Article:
It is a stomach-dropping event to glance down at one’s hand and notice that a finger ring has dropped a gemstone. If the gemstone in question is an expensive diamond engagement solitaire, it’s not only emotionally but economically distressing. Imagine having to tell the husband that shelled out two month’s salary for an engagement ring that you are now sporting only the band on that left hand ring finger. Not good.
Even if it is a relatively inexpensive piece of jewelry, it is a pain to replace the gemstone. The price of precious metals and gemstones fluctuates – and it always seems to be up. Therefore, sometimes the labor and material charge can total more than the ring originally cost. So, what is the wise jewelry wearing woman to do?
The answer is simple: keep a close eye on gemstone rings with prong settings. Channel set rings and rings with thick bezels, if properly set, seem to hold up very well. Many jewelers use jewelers cement to glue cabochons into bezels creating a more secure finish. However, it is still wise to occasionally check these two types of settings as well.
How Do Prongs Work?
A prong is merely a V-shaped piece of metal, the bottom of which has been soldered to the ring base. The top two sides of the V are shaped and shortened so that they fit snugly just over the top of the gemstone. Even with round gemstones when four prongs are used, the prongs sit at the approximate corners of the gemstone.
What Causes the Prongs to Fail?
With careful wear most prongs will over time eventually loosen. Rough treatment of your hands while wearing the ring can will speed up the loosening process and also potentially damage the top of the prong. Ever brush your hand up against a sweater or rough piece of material and had the prong “catch” on the garment? This is the first step in losing a gemstone.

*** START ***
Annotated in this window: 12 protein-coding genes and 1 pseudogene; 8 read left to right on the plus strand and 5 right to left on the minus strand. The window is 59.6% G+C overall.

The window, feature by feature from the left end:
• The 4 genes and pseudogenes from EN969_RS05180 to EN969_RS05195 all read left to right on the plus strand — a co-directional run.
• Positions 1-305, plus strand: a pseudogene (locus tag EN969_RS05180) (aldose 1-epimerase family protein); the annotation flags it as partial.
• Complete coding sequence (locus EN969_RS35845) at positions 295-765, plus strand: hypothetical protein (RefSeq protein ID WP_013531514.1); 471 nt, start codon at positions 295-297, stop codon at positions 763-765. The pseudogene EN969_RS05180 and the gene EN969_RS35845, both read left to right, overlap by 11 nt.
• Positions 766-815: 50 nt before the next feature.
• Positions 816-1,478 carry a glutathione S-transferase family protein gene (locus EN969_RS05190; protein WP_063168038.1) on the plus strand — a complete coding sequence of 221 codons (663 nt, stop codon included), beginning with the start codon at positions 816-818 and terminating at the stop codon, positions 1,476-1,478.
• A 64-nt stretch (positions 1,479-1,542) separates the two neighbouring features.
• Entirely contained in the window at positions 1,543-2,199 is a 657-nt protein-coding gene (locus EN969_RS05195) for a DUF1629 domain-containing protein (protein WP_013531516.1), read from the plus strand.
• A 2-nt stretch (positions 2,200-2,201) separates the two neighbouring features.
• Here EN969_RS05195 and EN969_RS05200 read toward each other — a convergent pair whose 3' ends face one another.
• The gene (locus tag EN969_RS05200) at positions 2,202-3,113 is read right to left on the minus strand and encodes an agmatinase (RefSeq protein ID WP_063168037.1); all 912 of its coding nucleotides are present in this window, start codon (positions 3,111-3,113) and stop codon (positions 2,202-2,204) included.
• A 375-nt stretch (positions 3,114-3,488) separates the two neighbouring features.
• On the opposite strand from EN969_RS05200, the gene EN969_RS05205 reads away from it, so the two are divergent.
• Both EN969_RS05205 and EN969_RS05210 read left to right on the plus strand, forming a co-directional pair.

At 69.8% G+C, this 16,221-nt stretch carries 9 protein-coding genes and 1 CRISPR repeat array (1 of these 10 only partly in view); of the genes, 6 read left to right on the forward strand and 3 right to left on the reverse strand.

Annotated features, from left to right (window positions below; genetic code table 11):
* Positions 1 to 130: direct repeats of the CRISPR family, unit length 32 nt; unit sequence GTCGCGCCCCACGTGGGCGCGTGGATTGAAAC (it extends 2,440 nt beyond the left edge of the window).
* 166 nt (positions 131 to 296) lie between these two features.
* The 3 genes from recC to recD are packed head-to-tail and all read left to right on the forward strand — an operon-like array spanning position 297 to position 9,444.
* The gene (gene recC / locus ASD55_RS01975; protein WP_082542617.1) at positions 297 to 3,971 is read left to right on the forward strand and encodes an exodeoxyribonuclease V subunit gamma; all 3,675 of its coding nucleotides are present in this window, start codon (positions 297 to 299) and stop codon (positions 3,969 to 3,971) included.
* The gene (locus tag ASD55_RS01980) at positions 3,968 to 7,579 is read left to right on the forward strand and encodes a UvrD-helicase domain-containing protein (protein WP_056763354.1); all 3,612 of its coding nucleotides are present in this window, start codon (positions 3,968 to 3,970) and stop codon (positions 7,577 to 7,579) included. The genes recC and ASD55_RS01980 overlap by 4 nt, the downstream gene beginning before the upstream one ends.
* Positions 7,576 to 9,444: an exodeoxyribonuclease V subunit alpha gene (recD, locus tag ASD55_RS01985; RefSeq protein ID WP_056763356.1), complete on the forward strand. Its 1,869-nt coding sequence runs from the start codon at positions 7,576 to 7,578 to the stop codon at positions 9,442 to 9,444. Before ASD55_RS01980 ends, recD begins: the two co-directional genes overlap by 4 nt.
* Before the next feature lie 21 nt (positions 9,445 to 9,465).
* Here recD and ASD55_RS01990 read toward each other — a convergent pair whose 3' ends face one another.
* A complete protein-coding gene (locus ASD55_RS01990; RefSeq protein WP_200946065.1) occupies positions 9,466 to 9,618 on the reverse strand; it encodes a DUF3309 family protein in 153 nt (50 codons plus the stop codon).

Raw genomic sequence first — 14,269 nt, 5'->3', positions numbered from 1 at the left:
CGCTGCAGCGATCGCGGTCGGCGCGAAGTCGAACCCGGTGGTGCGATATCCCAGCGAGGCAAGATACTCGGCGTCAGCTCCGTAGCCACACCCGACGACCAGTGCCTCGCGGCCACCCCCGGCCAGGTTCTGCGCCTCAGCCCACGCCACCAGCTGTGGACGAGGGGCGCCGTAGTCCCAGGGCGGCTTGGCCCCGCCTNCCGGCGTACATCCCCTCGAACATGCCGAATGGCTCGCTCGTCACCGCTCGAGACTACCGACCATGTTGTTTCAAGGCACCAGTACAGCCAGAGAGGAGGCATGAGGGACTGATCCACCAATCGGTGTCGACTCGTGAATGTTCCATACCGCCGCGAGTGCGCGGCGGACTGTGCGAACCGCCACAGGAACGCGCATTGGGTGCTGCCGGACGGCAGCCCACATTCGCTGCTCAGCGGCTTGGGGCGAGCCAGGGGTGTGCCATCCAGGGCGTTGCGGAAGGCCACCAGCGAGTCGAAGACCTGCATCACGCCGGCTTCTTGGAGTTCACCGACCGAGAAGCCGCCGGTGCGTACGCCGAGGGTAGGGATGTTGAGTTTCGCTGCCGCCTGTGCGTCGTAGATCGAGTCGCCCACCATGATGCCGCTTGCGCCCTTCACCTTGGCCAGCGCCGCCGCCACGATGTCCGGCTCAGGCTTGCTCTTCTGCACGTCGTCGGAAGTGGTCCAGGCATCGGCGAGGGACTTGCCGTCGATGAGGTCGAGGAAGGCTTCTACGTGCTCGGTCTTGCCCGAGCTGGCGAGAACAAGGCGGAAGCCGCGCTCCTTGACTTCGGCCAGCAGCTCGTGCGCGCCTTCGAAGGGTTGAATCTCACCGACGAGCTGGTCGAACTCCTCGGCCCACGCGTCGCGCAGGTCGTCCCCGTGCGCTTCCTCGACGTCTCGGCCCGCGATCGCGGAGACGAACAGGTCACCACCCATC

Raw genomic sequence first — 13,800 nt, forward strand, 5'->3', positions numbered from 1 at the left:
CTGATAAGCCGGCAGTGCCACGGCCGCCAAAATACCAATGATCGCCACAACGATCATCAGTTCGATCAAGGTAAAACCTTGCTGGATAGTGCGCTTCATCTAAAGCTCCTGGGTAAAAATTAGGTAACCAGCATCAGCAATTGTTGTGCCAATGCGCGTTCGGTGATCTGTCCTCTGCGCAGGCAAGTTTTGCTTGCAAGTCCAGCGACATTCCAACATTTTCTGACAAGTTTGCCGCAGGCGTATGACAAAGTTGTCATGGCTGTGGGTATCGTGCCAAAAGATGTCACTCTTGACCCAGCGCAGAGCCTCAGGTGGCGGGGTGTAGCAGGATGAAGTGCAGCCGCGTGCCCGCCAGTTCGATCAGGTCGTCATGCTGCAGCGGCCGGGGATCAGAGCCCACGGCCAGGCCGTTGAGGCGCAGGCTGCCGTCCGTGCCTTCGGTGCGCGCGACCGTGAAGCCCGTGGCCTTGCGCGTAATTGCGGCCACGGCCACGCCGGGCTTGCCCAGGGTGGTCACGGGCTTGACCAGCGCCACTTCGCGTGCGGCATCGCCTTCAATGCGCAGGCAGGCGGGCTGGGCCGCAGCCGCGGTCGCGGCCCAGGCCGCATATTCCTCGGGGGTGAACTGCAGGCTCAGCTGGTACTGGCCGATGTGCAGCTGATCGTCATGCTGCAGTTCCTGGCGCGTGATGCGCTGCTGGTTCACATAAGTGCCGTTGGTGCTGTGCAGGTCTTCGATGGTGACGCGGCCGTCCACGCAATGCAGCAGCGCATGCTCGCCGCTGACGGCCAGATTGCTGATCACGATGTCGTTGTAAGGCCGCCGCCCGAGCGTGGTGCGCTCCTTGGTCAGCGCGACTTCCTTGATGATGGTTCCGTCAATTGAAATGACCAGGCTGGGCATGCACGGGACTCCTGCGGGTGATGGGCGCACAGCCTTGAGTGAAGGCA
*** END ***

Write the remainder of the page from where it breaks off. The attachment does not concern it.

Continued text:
Comparing the prongs to the lug nuts on your vehicle tires – one loose lug nut, through vibration, will cause the others to loosen and before you know it, you’ve got a tire flying across the road.
Same principle with the prongs. Loosening one inadvertently creates more pressure on the other three. Eventually, just enough of a gap will be created that will allow that gemstone to slip out. Perhaps, never to be seen again.
Keep Gemstones Secure?
Each and every time the ring is placed on or taken off a finger give the prongs a quick look checking to make sure that all prongs are sitting snugly against the top of the gemstone and that no prongs appear to be damaged.
For an expensive or emotionally precious ring, take immediate action if any of the prongs appear to be damaged or just sitting “not right”. If the ring is checked every time it is worn, the slightest prong anomaly will be readily apparent.